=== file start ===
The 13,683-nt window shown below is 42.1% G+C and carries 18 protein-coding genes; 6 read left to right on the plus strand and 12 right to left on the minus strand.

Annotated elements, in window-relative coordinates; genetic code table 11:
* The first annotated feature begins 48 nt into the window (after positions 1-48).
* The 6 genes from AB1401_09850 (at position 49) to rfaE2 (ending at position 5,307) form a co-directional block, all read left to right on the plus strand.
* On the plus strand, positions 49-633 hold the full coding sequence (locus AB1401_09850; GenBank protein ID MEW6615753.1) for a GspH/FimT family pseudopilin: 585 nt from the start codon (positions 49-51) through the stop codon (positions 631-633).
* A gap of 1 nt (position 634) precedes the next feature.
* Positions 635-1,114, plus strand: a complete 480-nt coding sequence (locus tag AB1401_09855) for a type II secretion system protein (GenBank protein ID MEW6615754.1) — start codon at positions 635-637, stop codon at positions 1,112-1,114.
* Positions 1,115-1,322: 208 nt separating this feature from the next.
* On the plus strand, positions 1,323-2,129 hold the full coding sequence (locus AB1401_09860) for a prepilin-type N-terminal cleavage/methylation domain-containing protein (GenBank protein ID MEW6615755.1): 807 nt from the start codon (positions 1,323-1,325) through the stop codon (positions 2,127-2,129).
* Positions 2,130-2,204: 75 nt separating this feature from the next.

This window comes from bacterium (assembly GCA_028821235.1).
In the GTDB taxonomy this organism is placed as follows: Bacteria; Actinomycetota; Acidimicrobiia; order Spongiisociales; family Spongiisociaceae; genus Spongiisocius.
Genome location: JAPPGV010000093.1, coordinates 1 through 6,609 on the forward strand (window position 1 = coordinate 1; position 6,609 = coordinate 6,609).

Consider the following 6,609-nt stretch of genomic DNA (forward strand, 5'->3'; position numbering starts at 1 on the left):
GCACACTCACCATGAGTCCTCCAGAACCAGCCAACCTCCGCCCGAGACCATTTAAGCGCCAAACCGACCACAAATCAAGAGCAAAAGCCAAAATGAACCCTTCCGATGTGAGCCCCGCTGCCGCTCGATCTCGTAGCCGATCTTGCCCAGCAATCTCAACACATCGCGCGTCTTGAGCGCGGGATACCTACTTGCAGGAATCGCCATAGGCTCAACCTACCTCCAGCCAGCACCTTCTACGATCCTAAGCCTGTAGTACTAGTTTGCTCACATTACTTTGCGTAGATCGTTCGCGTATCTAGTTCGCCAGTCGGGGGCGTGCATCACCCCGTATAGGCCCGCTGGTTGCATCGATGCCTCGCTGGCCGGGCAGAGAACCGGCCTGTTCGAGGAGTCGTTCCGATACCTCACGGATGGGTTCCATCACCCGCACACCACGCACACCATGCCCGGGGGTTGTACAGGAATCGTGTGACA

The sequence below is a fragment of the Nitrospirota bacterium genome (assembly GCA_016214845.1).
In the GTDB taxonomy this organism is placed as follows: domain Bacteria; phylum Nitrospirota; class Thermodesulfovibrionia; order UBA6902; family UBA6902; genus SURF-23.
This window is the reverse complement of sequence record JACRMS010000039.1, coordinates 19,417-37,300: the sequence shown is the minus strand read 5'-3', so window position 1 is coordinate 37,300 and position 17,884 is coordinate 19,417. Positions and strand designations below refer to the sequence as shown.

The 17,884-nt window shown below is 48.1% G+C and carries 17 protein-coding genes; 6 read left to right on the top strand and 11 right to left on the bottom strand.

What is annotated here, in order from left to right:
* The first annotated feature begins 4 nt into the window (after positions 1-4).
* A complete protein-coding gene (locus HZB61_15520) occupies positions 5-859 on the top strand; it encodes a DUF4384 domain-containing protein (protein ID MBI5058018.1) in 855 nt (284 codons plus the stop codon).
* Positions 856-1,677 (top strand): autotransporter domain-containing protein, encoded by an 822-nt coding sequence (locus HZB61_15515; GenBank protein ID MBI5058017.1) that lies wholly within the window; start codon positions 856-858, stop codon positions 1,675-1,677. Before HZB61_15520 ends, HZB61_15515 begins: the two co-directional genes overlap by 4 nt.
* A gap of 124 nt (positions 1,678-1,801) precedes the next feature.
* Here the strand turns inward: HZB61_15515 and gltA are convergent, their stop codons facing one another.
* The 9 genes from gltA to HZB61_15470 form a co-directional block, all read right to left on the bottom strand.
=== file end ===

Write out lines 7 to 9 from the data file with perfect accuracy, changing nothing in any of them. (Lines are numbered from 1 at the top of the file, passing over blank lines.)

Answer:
* Positions 635-1,114, plus strand: a complete 480-nt coding sequence (locus tag AB1401_09855) for a type II secretion system protein (GenBank protein ID MEW6615754.1) — start codon at positions 635-637, stop codon at positions 1,112-1,114.
* Positions 1,115-1,322: 208 nt separating this feature from the next.
* On the plus strand, positions 1,323-2,129 hold the full coding sequence (locus AB1401_09860) for a prepilin-type N-terminal cleavage/methylation domain-containing protein (GenBank protein ID MEW6615755.1): 807 nt from the start codon (positions 1,323-1,325) through the stop codon (positions 2,127-2,129).